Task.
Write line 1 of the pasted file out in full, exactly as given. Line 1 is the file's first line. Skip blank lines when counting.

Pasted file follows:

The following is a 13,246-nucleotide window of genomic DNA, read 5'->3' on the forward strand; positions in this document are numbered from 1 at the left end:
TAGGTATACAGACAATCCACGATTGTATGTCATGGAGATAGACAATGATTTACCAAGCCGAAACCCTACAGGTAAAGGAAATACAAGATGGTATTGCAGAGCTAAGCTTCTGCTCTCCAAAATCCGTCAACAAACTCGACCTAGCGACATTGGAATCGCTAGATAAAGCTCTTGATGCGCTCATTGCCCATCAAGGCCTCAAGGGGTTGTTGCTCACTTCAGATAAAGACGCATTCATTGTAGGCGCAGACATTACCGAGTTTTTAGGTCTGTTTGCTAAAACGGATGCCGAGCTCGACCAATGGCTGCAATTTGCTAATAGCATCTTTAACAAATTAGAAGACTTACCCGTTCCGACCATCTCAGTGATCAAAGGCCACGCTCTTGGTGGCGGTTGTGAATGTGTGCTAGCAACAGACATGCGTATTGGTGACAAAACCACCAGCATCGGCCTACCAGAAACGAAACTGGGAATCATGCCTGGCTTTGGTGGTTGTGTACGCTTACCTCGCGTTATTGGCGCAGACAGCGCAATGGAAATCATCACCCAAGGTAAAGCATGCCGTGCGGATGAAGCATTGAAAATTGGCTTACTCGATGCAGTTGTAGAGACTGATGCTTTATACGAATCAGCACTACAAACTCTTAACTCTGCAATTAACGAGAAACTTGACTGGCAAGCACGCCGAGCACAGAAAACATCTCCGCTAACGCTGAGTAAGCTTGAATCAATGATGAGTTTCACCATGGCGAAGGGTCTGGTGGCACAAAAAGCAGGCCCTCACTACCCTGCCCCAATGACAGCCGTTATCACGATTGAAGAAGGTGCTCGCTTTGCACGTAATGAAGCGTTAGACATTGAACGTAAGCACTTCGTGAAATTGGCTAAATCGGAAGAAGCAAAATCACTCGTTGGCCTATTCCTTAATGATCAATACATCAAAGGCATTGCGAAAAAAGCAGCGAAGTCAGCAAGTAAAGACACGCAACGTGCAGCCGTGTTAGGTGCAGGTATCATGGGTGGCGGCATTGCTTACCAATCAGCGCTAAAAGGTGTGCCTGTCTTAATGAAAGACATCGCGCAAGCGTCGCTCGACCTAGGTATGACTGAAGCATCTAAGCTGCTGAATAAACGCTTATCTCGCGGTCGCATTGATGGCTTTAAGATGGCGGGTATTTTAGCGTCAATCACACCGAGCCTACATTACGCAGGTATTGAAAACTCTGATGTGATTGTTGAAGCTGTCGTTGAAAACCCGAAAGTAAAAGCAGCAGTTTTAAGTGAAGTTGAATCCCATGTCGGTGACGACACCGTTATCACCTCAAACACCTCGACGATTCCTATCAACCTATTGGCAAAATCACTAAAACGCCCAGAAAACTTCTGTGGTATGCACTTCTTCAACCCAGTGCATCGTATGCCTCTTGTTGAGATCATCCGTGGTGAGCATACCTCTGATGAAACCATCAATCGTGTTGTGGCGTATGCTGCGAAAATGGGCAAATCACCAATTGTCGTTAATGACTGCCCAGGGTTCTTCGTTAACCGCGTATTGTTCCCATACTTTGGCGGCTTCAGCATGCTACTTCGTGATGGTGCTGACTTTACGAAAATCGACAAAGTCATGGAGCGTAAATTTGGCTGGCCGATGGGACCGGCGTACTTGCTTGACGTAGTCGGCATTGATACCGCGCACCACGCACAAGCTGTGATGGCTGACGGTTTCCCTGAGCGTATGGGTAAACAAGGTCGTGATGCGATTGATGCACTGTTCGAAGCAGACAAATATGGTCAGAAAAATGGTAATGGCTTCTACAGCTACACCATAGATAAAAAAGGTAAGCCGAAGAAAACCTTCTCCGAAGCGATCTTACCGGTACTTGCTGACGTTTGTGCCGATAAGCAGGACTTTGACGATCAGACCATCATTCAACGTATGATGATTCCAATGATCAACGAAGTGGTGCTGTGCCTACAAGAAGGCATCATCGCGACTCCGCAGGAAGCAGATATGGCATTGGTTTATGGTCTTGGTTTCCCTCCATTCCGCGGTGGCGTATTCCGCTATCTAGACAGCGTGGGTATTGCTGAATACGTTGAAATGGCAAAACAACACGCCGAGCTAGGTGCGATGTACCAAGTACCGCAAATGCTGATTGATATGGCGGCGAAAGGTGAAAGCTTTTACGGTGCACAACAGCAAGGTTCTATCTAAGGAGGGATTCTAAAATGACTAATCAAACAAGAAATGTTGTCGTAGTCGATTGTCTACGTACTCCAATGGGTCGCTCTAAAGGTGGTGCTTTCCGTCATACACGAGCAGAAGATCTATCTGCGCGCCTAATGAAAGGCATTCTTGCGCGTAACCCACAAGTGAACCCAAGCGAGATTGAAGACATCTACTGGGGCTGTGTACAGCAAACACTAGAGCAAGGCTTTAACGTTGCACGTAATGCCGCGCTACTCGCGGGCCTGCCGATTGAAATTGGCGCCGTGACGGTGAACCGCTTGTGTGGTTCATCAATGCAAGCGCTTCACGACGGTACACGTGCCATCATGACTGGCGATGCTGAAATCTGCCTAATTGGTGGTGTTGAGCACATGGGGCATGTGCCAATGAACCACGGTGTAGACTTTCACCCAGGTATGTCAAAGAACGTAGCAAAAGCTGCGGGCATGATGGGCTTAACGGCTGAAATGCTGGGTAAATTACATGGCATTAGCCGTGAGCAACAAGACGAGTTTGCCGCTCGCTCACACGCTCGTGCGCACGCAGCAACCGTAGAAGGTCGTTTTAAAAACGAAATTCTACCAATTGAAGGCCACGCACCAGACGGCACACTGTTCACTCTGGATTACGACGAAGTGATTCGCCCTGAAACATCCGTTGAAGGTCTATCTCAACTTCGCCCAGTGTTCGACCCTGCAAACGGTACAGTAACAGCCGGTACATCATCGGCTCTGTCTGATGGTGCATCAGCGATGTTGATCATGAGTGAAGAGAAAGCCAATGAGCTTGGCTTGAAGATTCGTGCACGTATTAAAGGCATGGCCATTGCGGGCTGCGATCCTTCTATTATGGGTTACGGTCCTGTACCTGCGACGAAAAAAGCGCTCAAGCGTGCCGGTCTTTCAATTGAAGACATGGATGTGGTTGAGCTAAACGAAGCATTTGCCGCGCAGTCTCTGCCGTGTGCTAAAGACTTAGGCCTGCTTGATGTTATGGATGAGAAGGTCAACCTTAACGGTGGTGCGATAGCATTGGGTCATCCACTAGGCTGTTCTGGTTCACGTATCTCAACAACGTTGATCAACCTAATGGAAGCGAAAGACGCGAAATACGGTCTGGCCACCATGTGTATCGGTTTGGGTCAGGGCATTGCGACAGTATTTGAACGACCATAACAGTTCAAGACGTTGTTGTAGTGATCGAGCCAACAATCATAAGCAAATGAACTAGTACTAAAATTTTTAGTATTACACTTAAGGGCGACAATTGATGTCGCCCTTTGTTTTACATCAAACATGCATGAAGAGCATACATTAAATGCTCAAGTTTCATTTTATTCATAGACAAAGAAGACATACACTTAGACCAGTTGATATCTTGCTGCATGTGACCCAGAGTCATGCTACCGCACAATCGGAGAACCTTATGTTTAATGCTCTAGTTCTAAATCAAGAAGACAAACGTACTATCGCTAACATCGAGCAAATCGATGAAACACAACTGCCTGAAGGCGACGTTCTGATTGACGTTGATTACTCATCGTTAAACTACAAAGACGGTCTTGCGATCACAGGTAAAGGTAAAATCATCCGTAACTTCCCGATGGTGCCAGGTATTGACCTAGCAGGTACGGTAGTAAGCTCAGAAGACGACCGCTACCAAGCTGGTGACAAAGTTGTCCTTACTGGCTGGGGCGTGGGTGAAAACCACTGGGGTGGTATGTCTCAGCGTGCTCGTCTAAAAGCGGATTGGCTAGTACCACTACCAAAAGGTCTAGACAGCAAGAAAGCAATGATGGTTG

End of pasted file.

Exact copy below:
The following is a 13,246-nucleotide window of genomic DNA, read 5'->3' on the forward strand; positions in this document are numbered from 1 at the left end: